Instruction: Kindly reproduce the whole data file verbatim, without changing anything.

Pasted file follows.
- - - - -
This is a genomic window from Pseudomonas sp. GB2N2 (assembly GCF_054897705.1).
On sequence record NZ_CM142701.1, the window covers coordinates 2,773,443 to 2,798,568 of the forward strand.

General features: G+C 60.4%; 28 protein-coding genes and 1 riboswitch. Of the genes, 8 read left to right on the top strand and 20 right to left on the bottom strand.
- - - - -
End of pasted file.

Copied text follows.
This is a genomic window from Pseudomonas sp. GB2N2 (assembly GCF_054897705.1).
On sequence record NZ_CM142701.1, the window covers coordinates 2,773,443 to 2,798,568 of the forward strand.

General features: G+C 60.4%; 28 protein-coding genes and 1 riboswitch. Of the genes, 8 read left to right on the top strand and 20 right to left on the bottom strand.